World car sales bottomed out in May in Europe, Japan deteriorated

Global car sales, which have fallen sharply due to the spread of the new coronavirus, are recovering. Sales in May are expected to be positive for the second consecutive month in China. In the United States and Europe, it seems that the amount of decrease has narrowed due to the reopening of retail stores, and it has bottomed out. On the other hand, the rate of decline has worsened in Japan. The recovery is delayed due to the effects of the pre-emption of last-minute demand before the consumption tax hike last fall.

China was the first to recover. According to the China Automobile Manufacturers Association, new car sales in May increased by 11.7% from the same month of the previous year to 2,316,000 units, which was positive for the second consecutive month. The government introduced purchase subsidies to stimulate demand for those who could not purchase new cars with the new Corona War. It returned to the level before the new Corona epidemic.

The US and Europe are also heading for recovery. According to MarkLines, US new car sales in May fell 30.1% to 1.11 million units. The drop has improved from a 46.6% decline in April, recovering 1 million units for the first time in three months. Sales of retailers resumed mainly in the suburbs, and sales of major manufacturers such as General Motors (GM) picked up. GM sales executives in New Jersey said, “Sales began to pick up in late April.”

In Europe, Germany was down 49.5% to 168,148 units. The store will resume operations from the end of April. The amount of decrease improved from the 61.1% decrease in April. In the UK, it decreased by 89% to 20,247 units, which was a slight recovery from 97.3% in April, but the decline is still large.

On the other hand, Japan is lagging in recovery. According to the Japan Automobile Dealers Association and the National Federation of Light Vehicles Association, new car sales in May decreased by 44.9% to 210,285 units, which deteriorated from April (down 28.6%).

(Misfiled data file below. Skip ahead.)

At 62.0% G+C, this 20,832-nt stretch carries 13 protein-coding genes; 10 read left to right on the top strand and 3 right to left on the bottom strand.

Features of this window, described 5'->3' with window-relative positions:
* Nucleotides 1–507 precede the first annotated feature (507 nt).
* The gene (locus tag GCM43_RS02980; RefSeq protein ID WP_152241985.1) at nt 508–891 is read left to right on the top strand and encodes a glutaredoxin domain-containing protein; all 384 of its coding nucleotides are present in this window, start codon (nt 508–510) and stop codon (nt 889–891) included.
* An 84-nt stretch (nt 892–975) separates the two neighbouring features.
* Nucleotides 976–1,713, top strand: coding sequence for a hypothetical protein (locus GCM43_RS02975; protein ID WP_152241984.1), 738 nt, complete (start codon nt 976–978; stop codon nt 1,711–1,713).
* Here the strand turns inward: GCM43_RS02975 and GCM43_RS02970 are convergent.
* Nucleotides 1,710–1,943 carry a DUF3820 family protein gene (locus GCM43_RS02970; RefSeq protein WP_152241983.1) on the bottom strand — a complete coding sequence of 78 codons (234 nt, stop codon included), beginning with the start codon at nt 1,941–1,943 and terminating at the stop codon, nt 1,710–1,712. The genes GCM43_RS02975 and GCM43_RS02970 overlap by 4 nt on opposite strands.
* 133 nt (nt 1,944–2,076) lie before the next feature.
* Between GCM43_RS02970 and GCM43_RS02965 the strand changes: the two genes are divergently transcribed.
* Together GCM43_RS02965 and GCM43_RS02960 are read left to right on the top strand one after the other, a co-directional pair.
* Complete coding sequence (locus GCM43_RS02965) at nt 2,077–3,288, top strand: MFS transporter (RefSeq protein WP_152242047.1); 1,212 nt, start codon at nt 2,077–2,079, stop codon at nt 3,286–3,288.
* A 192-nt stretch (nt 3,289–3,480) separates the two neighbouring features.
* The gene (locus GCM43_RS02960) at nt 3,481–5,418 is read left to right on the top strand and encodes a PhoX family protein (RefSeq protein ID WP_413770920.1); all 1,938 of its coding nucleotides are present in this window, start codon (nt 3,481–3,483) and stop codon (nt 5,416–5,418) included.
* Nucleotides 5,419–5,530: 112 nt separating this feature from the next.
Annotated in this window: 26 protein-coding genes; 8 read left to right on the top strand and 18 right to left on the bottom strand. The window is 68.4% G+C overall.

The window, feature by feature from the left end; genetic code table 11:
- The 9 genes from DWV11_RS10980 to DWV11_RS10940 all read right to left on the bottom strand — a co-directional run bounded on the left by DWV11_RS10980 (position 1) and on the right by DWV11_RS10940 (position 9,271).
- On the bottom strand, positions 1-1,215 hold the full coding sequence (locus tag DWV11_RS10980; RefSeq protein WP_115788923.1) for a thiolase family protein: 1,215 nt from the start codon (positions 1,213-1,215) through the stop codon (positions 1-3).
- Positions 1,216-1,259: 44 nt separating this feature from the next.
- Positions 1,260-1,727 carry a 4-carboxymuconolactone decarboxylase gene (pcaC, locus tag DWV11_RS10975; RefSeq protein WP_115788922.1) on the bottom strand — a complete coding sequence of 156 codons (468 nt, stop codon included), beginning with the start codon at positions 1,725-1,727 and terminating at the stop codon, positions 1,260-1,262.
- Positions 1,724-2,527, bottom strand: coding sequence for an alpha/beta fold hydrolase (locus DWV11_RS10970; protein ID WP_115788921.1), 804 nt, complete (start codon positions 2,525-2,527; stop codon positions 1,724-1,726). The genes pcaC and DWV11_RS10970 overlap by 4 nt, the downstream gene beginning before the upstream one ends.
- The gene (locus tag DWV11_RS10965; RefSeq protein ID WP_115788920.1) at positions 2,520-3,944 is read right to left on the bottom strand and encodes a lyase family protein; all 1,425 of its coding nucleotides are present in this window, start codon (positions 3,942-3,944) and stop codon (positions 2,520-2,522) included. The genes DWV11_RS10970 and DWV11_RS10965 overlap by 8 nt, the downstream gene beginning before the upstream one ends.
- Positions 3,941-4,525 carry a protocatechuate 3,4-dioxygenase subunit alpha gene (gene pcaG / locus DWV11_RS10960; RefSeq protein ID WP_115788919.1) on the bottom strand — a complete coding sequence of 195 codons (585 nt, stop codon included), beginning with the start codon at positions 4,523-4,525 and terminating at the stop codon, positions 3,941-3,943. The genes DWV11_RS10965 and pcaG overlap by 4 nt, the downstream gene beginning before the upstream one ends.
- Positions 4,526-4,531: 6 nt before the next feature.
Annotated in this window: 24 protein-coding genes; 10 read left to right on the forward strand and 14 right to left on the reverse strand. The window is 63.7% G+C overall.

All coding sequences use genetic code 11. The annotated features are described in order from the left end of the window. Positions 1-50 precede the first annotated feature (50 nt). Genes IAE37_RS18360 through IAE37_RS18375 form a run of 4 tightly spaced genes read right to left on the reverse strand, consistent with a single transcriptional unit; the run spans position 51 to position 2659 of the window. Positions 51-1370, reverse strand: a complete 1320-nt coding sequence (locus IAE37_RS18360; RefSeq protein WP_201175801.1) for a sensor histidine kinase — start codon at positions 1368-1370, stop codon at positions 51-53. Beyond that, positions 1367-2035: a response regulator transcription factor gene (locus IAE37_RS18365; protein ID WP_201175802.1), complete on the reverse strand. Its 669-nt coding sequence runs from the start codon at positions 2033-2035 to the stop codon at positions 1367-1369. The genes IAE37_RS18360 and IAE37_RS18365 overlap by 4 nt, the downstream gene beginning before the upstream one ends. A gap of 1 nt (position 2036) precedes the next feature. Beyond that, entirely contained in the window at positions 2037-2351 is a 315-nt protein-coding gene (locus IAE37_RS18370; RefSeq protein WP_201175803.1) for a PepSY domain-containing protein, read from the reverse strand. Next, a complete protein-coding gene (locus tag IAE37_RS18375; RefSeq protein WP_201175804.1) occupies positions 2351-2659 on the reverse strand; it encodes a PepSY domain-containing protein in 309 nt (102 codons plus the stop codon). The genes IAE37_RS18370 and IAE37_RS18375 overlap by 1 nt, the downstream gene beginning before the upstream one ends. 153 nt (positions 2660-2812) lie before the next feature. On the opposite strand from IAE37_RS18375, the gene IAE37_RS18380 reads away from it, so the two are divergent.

There are three factors behind the delayed recovery. The first is the rush demand before the consumption tax hike in October 2019. Sales increased 12.9% in September 2019 due to demand after the tax increase, but fell by 24.9% in October to a negative value. Since then, the year-on-year decline has continued. A store in Kyushu said, “In February to March this year, there was less excitement at the end of the year compared to the usual year. There may be a reaction to the last-minute demand.”

The second reason is that the request for refraining from going out due to an emergency declaration overlapped with the large holidays in May. Hiroto Suzuki partner of Arthur Di Little Japan analyzed, “The restrictions on going out were not as strict as in other countries, but the large holidays have a big impact because business talks are concentrated every year.”

The third point is that consumers’ willingness to purchase high-priced products has declined due to the economic downturn. Customers are returning to the stores, but “a lot of customers hesitate to buy because they are worried about a summer bonus” (Osaka store).

Unlike the United States, which has a car culture, automobiles are considered “unnecessary” in urban areas in Japan and tend to be given low priority to purchase. Economic activity began to resume after the end of coronavirus emergency, but the outlook for new car sales in Japan is uncertain.

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